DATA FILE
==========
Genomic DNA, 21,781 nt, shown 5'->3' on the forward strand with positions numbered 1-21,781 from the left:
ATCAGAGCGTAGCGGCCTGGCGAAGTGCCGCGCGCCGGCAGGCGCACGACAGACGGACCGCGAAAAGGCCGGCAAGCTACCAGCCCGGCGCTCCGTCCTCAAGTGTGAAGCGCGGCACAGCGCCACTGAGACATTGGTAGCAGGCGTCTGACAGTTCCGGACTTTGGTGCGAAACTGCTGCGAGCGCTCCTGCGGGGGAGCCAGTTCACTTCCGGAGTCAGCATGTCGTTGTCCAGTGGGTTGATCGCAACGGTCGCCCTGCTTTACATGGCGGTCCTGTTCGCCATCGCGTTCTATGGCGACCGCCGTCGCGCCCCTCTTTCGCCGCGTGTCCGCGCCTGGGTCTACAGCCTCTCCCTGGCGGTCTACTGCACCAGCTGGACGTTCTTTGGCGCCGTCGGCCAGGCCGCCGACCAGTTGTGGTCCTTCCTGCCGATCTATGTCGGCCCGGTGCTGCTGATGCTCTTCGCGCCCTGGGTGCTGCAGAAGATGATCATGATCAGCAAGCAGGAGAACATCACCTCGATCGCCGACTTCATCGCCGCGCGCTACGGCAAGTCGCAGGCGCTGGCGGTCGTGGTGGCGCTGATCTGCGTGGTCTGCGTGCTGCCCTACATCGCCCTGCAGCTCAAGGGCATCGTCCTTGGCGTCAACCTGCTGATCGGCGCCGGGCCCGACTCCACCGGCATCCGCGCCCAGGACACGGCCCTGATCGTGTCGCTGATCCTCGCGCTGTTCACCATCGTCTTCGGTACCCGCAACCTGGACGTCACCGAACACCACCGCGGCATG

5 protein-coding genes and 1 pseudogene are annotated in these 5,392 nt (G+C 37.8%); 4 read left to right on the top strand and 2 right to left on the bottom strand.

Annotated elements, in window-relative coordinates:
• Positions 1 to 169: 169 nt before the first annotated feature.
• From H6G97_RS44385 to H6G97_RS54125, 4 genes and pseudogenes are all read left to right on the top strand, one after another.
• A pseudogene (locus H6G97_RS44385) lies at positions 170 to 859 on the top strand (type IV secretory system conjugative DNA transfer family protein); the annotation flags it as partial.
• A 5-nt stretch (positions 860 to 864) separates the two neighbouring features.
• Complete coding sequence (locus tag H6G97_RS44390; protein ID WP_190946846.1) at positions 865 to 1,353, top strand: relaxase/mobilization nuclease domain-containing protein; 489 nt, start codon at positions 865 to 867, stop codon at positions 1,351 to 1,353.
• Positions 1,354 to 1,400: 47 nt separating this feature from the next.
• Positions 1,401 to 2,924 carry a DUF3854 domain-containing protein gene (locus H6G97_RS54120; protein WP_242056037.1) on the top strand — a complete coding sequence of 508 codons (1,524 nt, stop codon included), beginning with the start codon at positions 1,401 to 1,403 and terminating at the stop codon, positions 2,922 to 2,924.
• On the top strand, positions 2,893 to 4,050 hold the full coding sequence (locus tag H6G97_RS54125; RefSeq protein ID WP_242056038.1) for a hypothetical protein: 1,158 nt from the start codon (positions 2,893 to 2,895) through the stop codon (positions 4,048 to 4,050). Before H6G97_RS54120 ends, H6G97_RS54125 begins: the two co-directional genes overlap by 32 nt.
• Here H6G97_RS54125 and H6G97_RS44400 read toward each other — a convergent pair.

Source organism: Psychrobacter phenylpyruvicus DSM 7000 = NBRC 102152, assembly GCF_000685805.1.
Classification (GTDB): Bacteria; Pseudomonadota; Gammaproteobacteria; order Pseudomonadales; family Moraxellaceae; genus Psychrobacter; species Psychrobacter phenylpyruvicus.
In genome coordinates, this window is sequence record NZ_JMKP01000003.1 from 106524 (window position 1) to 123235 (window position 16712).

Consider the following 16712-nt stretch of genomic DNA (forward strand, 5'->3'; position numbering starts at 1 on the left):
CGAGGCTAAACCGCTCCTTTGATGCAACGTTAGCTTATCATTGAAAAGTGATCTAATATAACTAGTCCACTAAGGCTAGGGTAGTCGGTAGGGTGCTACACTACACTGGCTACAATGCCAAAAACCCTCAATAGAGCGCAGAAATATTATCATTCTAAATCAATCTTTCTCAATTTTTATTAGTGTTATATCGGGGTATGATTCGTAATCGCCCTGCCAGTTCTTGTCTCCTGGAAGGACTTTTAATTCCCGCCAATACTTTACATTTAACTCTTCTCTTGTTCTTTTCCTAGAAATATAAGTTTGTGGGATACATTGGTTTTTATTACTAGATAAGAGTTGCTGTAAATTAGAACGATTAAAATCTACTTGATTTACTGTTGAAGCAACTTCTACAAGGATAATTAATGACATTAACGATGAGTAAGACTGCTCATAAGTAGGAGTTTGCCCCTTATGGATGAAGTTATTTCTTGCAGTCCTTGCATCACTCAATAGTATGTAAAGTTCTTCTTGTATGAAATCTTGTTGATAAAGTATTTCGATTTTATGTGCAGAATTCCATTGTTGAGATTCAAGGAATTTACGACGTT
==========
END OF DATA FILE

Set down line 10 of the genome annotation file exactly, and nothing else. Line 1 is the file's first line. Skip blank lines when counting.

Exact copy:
• Positions 1,354 to 1,400: 47 nt separating this feature from the next.